The Justice Department and FBI have quietly acknowledged they grossly overstated the scope of a mortgage fraud crackdown, which the administration heralded with much fanfare a few weeks before last year's presidential election.
According to a memo circulated by the FBI and a correction posted online by the Justice Department, the number of defendants, the number of victims and the size of the losses are, in reality, a fraction of what officials claimed last October.
Attorney General Eric Holder and other law enforcement officials claimed in early October that the initiative charged 530 criminal defendants on behalf of 73,000 victims who suffered over $1 billion in losses. The so-called Distressed Homeowner Initiative, which targeted fraud schemes against distressed homeowners, was highlighted in a press release and press conference at the time.
Holder, talking to the cameras on Oct. 9, called it "a groundbreaking, year-long mortgage fraud enforcement effort."
The real numbers, it turns out, were far smaller. The feds now admit that the number of criminal defendants charged was more like 107, not 530. The number of victims was 17,185 -- still a large number, but roughtly one fourth the size of the original headcount. And the losses totaled $95 million -- not $1 billion, as originally claimed.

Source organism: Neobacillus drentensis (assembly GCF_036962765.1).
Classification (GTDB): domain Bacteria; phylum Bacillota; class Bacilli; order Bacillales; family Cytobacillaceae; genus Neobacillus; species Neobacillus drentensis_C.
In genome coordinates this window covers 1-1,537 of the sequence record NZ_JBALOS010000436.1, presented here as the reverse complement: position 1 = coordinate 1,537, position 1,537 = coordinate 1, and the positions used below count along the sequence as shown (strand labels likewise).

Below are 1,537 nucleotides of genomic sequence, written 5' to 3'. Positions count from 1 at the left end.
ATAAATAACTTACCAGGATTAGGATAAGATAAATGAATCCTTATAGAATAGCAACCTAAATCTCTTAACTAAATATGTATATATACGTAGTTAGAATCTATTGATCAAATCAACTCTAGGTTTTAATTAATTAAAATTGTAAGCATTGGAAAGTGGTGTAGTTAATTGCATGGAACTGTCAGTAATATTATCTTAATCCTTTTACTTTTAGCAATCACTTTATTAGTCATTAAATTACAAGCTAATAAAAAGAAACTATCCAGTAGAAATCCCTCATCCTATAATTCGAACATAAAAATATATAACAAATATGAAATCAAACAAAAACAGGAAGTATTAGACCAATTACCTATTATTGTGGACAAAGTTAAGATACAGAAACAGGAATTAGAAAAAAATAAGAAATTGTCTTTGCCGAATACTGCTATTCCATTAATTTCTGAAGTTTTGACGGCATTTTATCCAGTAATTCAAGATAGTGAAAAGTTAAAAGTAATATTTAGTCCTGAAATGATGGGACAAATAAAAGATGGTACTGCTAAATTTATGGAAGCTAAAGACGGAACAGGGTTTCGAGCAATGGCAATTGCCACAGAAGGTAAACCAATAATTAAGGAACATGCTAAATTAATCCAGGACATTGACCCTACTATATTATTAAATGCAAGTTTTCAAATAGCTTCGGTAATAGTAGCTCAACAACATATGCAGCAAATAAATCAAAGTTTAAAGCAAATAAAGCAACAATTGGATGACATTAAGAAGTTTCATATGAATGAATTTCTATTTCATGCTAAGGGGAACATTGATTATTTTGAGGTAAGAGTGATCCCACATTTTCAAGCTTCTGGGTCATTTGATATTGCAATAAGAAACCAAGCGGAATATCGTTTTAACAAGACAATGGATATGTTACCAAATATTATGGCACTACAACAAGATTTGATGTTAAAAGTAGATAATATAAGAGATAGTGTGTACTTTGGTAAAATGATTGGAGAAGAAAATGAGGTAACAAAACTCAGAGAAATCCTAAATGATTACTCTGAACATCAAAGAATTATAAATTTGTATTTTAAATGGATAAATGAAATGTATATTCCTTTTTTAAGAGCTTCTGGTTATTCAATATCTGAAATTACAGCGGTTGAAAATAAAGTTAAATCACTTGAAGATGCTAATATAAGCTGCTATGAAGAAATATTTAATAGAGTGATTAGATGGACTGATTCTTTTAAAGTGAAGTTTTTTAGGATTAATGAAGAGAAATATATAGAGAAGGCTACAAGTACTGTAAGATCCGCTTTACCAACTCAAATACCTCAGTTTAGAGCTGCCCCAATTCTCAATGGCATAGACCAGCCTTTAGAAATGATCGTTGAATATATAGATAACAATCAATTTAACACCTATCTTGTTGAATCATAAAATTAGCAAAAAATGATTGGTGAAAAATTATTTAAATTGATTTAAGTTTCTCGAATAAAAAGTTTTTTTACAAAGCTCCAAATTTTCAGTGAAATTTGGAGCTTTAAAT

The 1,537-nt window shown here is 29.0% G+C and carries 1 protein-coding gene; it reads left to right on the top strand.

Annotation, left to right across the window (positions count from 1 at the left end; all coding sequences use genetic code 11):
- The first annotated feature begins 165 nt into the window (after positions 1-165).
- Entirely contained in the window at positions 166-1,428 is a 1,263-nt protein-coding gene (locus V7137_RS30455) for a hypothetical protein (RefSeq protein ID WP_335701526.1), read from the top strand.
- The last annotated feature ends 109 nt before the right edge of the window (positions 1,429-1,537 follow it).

The DOJ and FBI had long been dogged by claims that their numbers were inflated. Bloomberg has been reporting since October that the cases cited by Holder included charges filed during the George W. Bush administration.
Bloomberg continued to press for clarification. The administration went dark on the issue until Friday, when the FBI acknowledged in a memo that it had conducted an "extensive review" and found problems. The original figures included defendants who "were the subject of other prosecutive actions," as well as defendants charged in cases that did not fall under the anti-mortgage fraud program in question, according to the memo, obtained by FoxNews.com.
"As a result, the public announcement overstated the number of defendants that should have been included as part of the Distressed Homeowner Initiative, as well as the corresponding estimated loss amount and number of victims," the memo said.
The Justice Department also updated its own October release -- as well as the transcript for remarks delivered by Holder -- with a correction, saying prior versions "inadvertently contained inaccurate numbers."
The administration is still getting hammered for the revisions, though. Bloomberg columnist Jonathan Weil called on Holder to apologize, and explain how this happened.
"He used a press conference with the cameras rolling to give out numbers that proved to be false -- and they appear to have been willfully false," Weil wrote. "He should be just as eager to hold another press conference to set the record straight, answer any questions about his apparent sleight of hand when it comes to financial-fraud metrics and apologize to the American people."